A few years ago, I read Shakey, a biography of musician Neil Young. Until I read the book, I had no idea that Neil was a car buff. The author described Neil’s preference for old rides rebuilt from the ground up by a team of mechanics he keeps on staff (usually at a cost that exceeded that of a new Ferrari.) I was also fascinated by Neil’s choice of musical equipment – although he can afford the latest, Neil has resolutely stuck with a battered 1953 Gibson guitar he calls “Old Black.”

Neil’s amplifiers are analogue dinosaurs – Baldwin Exterminators and smoking, tube-filled Fender Deluxes that his roadies cool with strategically placed fans so they don’t explode. (Neil also employs a technical wizard known as The Amp Doctor.)

Although I’d listened to Neil’s music for years without analyzing its technical underpinnings, I realized that Neil’s equipment choices are key to his distinctive sound, which has been described as a “jet plane in a thunderstorm.” Like it or not, Neil’s sound is different. And due to the vagaries of analogue amplification, Neil himself is never the same twice. Like Bob Dylan’s, Neil’s voice is far from perfect, but it is human and unforgettable. And so are my favourite cars.

I love the Citroën DS19 for its spectacular, only-in-France shape and idiosyncratic, self-leveling suspension, for example. The Shelby Cobra is raw and brutal, but there’s nothing else like it. Then there’s the Lotus Seven, a tiny sports car that looks like a soapbox derby racer with a motor.

Which brings me to the late Colin Chapman, the visionary British engineer who founded Lotus cars back in 1952. Chapman started out in a London horse stable, and went on to win seven Formula One championships.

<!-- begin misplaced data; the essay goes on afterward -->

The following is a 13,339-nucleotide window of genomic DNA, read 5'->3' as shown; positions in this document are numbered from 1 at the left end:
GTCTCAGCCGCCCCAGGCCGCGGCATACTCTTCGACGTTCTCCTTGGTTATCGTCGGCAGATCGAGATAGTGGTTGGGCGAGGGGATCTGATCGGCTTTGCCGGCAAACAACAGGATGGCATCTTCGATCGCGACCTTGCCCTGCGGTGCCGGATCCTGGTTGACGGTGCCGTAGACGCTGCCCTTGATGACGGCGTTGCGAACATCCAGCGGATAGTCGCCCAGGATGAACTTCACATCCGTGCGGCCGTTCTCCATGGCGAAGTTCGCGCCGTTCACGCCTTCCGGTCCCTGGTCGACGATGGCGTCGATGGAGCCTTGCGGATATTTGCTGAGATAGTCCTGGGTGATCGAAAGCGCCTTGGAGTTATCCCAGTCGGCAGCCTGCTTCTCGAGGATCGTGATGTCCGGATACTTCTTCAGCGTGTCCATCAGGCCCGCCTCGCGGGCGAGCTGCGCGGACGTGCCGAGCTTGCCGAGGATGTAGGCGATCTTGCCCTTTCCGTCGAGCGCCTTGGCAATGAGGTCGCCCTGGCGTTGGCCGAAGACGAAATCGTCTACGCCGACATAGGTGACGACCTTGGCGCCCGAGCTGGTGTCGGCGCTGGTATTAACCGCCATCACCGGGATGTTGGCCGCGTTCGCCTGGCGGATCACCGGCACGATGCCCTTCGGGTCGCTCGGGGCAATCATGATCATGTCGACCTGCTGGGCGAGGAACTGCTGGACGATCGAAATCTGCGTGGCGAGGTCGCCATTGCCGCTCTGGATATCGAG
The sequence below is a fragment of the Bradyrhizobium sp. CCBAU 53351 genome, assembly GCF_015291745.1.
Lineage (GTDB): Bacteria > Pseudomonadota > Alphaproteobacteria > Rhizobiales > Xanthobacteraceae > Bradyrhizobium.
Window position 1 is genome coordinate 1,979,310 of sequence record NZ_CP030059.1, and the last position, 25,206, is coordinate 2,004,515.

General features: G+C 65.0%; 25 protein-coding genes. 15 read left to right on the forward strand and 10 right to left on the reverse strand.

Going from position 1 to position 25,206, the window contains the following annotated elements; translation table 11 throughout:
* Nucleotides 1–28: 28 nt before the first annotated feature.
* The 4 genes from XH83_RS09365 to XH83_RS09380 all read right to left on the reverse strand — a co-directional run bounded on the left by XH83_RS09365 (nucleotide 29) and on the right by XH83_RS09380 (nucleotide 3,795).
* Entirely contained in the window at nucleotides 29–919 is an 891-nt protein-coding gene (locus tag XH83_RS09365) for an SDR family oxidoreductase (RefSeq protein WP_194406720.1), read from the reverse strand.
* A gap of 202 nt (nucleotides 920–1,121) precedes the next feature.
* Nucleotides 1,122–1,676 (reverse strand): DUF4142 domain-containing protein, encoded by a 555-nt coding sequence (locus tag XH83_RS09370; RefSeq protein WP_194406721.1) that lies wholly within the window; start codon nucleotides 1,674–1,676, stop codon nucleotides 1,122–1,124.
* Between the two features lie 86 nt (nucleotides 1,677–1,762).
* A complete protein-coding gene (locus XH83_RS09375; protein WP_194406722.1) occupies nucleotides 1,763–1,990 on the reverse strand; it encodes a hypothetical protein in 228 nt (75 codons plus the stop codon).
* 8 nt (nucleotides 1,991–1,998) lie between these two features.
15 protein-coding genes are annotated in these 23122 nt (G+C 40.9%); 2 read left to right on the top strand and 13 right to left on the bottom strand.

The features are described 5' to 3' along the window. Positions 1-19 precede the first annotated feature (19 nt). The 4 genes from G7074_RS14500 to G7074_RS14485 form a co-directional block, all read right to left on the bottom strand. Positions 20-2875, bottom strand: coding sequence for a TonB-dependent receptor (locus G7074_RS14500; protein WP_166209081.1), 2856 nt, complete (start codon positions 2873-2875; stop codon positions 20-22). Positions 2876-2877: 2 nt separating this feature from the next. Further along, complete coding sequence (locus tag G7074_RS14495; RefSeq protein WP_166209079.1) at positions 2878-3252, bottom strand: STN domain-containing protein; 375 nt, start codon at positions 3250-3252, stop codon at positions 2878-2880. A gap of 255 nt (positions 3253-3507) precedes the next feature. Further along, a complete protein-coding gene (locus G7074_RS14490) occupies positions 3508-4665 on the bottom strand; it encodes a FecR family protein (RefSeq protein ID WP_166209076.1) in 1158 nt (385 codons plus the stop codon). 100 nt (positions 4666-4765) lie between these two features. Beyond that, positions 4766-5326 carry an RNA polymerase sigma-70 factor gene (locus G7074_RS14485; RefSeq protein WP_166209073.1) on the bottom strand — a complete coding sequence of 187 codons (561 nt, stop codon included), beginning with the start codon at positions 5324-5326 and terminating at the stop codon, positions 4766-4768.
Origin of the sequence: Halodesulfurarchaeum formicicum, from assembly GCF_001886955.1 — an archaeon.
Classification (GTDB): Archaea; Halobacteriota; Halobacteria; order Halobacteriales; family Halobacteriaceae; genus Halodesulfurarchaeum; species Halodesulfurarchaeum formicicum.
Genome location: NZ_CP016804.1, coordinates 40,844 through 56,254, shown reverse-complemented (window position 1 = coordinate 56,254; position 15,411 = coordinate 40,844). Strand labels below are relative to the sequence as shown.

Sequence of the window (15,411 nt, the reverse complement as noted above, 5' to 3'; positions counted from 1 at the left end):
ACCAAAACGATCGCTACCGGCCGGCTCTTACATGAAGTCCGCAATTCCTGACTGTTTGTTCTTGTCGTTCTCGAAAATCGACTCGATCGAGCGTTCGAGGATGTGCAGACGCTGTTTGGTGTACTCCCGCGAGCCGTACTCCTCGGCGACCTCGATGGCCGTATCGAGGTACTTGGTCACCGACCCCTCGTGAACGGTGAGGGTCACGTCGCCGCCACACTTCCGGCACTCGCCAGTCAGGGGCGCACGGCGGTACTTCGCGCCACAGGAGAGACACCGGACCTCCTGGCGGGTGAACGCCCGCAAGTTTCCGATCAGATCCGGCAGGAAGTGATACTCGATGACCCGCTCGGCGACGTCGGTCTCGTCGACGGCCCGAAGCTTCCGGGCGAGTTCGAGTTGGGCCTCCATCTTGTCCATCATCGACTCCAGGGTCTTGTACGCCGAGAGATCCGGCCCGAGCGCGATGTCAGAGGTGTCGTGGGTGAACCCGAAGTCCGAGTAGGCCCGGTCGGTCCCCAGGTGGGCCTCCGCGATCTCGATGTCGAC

Like Neil Young, Chapman had a distinctive philosophy when it came to his creations. Chapman’s mantra was lightness. (It was rumoured that he engineered his cars by taking out pieces until they collapsed under their own weight, then putting the last piece back in.) Many of his race drivers fought with Chapman, arguing that the cars were too fragile (some believe that Chapman’s obsession with weight reduction played a role in the deaths of F1 stars Jim Clark and Jochen Rindt).

Although Chapman died of cancer in 1982, the cars made by his company still carry his stamp. Every Lotus I’ve driven (including the 2012 Evora S I bought this year) feels like a race car with a licence plate bolted on to it. But each and every Lotus has some quirk that the product planners at Toyota would have eliminated long before production. The iconic Seven has a foot well so narrow that your legs cramp within an hour or so. The old Elan’s too-light fibreglass body twisted and flexed, creating spidery stress-cracks that could never be eliminated, no matter how hard you tried.

My new Evora S is rock solid, and yet even it has trademark Lotus idiosyncrasies – the gears whine like a race car’s at low speed, the switch that controls the power side mirrors is placed so you can’t reach it without swapping your hands on the steering wheel, and the satellite radio is inhabited by gremlins.

I do hope to fix the radio, but the rest I can live with – celebrate, in fact. A committee did not design my car. Nor did they design Neil Young’s sound or my wife’s slightly asymmetric smile, which is imperfect, but in a perfect way.

For more from Peter Cheney, go tofacebook.com/cheneydrive(No login required!)

Twitter:Peter Cheney@cheneydrive

E-mail:pcheney@globeandmail.com

Globe and Mail Road Rush archive:http://www.theglobeandmail.com/globe-drive/car-life/cheney/